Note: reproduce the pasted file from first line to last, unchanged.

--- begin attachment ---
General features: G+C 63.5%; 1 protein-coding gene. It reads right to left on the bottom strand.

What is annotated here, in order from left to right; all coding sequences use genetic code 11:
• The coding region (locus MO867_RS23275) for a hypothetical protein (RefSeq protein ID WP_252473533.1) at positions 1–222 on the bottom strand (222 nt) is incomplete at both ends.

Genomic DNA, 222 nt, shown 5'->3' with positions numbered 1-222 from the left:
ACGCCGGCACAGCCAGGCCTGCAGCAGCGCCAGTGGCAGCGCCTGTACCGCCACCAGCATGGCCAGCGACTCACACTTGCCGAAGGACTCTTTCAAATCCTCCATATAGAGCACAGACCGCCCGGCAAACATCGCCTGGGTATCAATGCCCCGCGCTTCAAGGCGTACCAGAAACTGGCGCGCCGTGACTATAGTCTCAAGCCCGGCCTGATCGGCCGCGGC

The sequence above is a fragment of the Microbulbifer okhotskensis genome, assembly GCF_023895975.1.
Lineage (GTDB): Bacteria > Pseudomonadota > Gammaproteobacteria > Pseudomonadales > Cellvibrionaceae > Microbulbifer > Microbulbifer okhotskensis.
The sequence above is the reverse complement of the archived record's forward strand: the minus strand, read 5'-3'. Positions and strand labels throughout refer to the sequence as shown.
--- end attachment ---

General features: G+C 63.5%; 1 protein-coding gene. It reads right to left on the bottom strand.

What is annotated here, in order from left to right; all coding sequences use genetic code 11:
• The coding region (locus MO867_RS23275) for a hypothetical protein (RefSeq protein ID WP_252473533.1) at positions 1–222 on the bottom strand (222 nt) is incomplete at both ends.

Genomic DNA, 222 nt, shown 5'->3' with positions numbered 1-222 from the left:
ACGCCGGCACAGCCAGGCCTGCAGCAGCGCCAGTGGCAGCGCCTGTACCGCCACCAGCATGGCCAGCGACTCACACTTGCCGAAGGACTCTTTCAAATCCTCCATATAGAGCACAGACCGCCCGGCAAACATCGCCTGGGTATCAATGCCCCGCGCTTCAAGGCGTACCAGAAACTGGCGCGCCGTGACTATAGTCTCAAGCCCGGCCTGATCGGCCGCGGC

The sequence above is a fragment of the Microbulbifer okhotskensis genome, assembly GCF_023895975.1.
Lineage (GTDB): Bacteria > Pseudomonadota > Gammaproteobacteria > Pseudomonadales > Cellvibrionaceae > Microbulbifer > Microbulbifer okhotskensis.
The sequence above is the reverse complement of the archived record's forward strand: the minus strand, read 5'-3'. Positions and strand labels throughout refer to the sequence as shown.